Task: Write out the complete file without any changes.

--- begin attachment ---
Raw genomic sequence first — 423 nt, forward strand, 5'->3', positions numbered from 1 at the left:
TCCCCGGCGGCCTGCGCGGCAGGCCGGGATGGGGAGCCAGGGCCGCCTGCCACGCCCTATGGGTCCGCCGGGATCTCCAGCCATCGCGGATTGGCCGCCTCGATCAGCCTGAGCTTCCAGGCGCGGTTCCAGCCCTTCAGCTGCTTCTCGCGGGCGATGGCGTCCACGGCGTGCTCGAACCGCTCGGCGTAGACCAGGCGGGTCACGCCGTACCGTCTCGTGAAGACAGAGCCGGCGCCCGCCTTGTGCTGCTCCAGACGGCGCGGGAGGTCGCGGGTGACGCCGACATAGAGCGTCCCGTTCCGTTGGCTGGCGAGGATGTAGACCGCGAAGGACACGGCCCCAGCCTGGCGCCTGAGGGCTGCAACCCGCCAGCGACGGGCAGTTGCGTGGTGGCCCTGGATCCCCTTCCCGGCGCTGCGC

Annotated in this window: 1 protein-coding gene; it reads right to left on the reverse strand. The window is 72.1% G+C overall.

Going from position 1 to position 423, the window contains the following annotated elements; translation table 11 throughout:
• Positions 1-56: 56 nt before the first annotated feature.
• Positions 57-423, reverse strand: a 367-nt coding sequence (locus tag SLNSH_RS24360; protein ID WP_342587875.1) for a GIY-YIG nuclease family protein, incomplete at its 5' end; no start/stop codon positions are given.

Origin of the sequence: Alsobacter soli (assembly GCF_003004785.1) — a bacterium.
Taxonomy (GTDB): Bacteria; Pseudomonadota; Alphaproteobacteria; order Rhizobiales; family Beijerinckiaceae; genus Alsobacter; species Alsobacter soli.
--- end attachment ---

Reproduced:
Raw genomic sequence first — 423 nt, forward strand, 5'->3', positions numbered from 1 at the left:
TCCCCGGCGGCCTGCGCGGCAGGCCGGGATGGGGAGCCAGGGCCGCCTGCCACGCCCTATGGGTCCGCCGGGATCTCCAGCCATCGCGGATTGGCCGCCTCGATCAGCCTGAGCTTCCAGGCGCGGTTCCAGCCCTTCAGCTGCTTCTCGCGGGCGATGGCGTCCACGGCGTGCTCGAACCGCTCGGCGTAGACCAGGCGGGTCACGCCGTACCGTCTCGTGAAGACAGAGCCGGCGCCCGCCTTGTGCTGCTCCAGACGGCGCGGGAGGTCGCGGGTGACGCCGACATAGAGCGTCCCGTTCCGTTGGCTGGCGAGGATGTAGACCGCGAAGGACACGGCCCCAGCCTGGCGCCTGAGGGCTGCAACCCGCCAGCGACGGGCAGTTGCGTGGTGGCCCTGGATCCCCTTCCCGGCGCTGCGC

Annotated in this window: 1 protein-coding gene; it reads right to left on the reverse strand. The window is 72.1% G+C overall.

Going from position 1 to position 423, the window contains the following annotated elements; translation table 11 throughout:
• Positions 1-56: 56 nt before the first annotated feature.
• Positions 57-423, reverse strand: a 367-nt coding sequence (locus tag SLNSH_RS24360; protein ID WP_342587875.1) for a GIY-YIG nuclease family protein, incomplete at its 5' end; no start/stop codon positions are given.

Origin of the sequence: Alsobacter soli (assembly GCF_003004785.1) — a bacterium.
Taxonomy (GTDB): Bacteria; Pseudomonadota; Alphaproteobacteria; order Rhizobiales; family Beijerinckiaceae; genus Alsobacter; species Alsobacter soli.